A doctor and investigator discussing a file in a hospital corridor.

HSIB publishes first local investigation pilot report focused on incorrect patient identification

by Communications team

The first report from HSIB’s local integrated investigation pilot has now been published.

The local pilot, launched in May 2021, aims to evaluate HSIB’s ability to carry out effective investigations with actions aimed at specific trusts or hospitals, while still identifying and sharing relevant national learning. This report, alongside an evaluation programme for the pilot, will be used to consider whether this is a model that HSIB can implement more widely in the future.

HSIB connected with several acute trust hospitals and ambulance trusts and asked them to refer safety events that involved cross-boundary care. Within five days of the referral set out this first report, we launched an investigation focused on the impact of incorrect patient identification.

We investigated the case of a 75-year old woman who was taken to A&E by ambulance, where incorrect details were handed over from the ambulance Trust to the acute Trust.

Following the 999 call from her granddaughter, the emergency operations centre had attributed the wrong NHS number to the patient, using the number of someone with the same date of birth and similar name. As a result, the patient was booked into hospital using an incomplete name and the second patient’s NHS and hospital numbers. The incorrect details continued to be used during the patient’s hospital stay, leading to medication for the second patient being prescribed for her in error.

The investigation focused on the key communication points in the patient’s care pathway where details of the patient’s identification were handed over. It also looked at the identification systems and processes in place at both Trusts.

The report sets out 15 findings relating to the local investigation, covering areas such as cultural conventions associated with names and dates (the patient was from a South Asian community), gaps in identification processes and polices, both at ambulance handover and across the hospital, the inconsistent use of the NHS number and the inoperability of digital systems. These findings formed the basis of the safety recommendations and observations that were then directed to the Trusts for action.

The report also highlights safety risks that might be addressed by a potential future national investigation and identified three learning points for national benefit.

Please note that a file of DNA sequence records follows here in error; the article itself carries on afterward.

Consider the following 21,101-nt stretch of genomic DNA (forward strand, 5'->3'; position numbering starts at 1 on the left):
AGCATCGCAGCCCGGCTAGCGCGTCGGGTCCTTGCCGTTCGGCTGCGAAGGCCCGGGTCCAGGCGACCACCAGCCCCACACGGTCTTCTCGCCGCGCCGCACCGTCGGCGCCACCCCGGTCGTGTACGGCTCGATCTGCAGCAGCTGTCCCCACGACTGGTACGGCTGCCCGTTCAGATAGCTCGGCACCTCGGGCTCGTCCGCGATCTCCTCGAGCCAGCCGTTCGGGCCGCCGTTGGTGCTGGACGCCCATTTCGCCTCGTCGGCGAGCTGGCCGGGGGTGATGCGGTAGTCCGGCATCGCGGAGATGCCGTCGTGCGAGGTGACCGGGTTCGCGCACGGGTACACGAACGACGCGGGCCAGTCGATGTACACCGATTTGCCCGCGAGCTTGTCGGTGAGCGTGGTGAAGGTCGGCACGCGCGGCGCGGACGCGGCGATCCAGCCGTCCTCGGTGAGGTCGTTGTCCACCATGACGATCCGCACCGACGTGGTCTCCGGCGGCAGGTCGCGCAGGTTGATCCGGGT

Helen Jones, National Investigator says; We worked with staff at both Trusts and the patient and her family to build a detailed picture of what happened so we could identify the areas of learning associated with this specific case of incorrect identification.

"Tailoring safety recommendations to Trusts allows them to address particular safety concerns and close gaps in their procedures, reducing the likelihood that similar incidents will happen again. Both Trusts have or are in the process of implementing the four safety recommendations, which are aimed at improving cross-boundary care for all their patients.”

Dr Nick Woodier, Chair of the pilot steering group says; “ The purpose of the local pilot is to understand where HSIB can add value at a local level, whilst using our unique remit and profile as a national body to share what we find for the benefit of patients and staff across the whole country.

"The local investigations still hold the core HSIB principle of taking a no-blame approach and they bring together the experience and expertise of investigators from across the national and maternity programmes. As the investigations progress, we continue to gather insight from across HSIB and externally so that we can fully evaluate the pilot’s effectiveness and set out what a wider future implementation of this could look like.”

The final evaluation report is expected in early 2022, once all investigation reports have been completed.

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